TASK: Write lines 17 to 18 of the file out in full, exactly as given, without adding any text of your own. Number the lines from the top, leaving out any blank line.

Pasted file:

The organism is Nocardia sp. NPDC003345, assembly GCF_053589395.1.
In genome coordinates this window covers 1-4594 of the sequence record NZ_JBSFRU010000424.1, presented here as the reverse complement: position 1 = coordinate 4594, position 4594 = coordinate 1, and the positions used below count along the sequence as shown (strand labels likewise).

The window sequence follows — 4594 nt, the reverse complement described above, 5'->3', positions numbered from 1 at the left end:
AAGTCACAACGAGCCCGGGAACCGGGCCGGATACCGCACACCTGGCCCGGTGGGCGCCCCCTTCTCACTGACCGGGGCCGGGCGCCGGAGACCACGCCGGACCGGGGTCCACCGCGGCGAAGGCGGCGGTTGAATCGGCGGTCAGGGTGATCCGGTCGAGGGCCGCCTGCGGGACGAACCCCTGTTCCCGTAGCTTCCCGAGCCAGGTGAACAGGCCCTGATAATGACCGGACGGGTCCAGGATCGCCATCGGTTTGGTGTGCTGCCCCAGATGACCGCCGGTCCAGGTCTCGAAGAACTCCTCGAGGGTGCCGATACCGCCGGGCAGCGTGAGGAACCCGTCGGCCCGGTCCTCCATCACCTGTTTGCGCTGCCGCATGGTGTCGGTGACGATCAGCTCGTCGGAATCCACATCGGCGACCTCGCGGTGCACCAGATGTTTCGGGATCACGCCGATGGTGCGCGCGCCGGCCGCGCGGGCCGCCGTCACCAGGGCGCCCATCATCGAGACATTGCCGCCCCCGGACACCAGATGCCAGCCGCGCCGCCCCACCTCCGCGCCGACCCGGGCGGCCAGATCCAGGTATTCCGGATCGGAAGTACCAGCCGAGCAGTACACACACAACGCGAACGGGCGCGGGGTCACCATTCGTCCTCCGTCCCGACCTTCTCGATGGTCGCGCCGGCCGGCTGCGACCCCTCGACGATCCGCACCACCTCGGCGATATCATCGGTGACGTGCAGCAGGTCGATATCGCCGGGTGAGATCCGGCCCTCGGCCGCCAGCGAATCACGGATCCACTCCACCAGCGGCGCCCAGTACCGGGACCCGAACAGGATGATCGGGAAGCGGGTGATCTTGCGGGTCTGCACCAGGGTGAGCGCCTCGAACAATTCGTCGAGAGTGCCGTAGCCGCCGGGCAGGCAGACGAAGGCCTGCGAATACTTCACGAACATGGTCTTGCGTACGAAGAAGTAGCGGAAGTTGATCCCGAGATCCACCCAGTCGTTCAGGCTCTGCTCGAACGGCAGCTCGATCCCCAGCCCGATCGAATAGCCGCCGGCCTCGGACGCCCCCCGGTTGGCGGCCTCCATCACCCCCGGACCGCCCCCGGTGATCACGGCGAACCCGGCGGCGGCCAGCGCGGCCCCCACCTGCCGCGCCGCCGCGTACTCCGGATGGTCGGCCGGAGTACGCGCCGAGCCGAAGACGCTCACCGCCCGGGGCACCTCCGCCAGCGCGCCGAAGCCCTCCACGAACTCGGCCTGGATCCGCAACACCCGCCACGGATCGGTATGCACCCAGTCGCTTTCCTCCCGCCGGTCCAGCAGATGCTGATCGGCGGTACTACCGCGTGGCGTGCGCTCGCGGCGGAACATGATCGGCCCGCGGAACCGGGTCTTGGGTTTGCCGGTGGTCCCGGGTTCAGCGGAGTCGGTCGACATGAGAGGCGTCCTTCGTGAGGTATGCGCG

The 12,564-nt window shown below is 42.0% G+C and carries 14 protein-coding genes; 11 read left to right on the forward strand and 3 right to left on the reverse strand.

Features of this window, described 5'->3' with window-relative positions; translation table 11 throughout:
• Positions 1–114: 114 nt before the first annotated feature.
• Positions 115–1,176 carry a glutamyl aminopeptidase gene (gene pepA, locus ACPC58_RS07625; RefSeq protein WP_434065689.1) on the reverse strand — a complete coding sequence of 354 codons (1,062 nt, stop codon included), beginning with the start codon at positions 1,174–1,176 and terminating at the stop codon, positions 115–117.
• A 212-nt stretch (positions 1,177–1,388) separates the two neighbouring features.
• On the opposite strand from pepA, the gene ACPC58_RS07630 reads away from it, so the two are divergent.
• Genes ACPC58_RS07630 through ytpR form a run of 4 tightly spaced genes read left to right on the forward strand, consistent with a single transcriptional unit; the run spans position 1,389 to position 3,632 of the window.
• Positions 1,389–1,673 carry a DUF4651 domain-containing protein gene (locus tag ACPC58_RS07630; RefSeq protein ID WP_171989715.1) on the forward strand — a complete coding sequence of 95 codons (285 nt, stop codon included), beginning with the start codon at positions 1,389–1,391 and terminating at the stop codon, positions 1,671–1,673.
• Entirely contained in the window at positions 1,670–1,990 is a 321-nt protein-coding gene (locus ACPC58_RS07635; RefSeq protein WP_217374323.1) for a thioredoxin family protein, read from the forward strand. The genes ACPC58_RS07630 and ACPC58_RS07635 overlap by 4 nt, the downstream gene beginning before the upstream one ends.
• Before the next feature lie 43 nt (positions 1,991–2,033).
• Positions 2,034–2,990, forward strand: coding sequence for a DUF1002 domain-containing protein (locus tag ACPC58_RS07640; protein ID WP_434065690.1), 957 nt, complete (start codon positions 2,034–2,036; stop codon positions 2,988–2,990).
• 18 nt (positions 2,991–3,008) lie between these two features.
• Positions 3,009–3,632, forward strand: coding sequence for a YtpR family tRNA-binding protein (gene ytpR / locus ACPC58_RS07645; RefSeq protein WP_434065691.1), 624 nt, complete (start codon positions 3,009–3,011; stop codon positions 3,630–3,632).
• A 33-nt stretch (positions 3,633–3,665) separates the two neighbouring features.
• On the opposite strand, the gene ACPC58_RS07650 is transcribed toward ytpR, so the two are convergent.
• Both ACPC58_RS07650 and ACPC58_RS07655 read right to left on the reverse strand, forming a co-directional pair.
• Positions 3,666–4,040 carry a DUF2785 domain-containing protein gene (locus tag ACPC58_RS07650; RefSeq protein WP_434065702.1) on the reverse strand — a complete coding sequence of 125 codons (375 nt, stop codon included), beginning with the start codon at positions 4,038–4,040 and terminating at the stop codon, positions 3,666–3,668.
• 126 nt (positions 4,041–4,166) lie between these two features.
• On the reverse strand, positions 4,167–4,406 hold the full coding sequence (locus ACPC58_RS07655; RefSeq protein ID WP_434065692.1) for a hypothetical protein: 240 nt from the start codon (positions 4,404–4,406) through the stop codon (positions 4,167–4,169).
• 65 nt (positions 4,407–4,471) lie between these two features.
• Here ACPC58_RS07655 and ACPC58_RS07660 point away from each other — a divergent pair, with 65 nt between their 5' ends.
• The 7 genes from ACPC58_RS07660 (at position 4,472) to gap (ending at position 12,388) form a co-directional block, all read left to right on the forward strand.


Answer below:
• Positions 3,009–3,632, forward strand: coding sequence for a YtpR family tRNA-binding protein (gene ytpR / locus ACPC58_RS07645; RefSeq protein WP_434065691.1), 624 nt, complete (start codon positions 3,009–3,011; stop codon positions 3,630–3,632).
• A 33-nt stretch (positions 3,633–3,665) separates the two neighbouring features.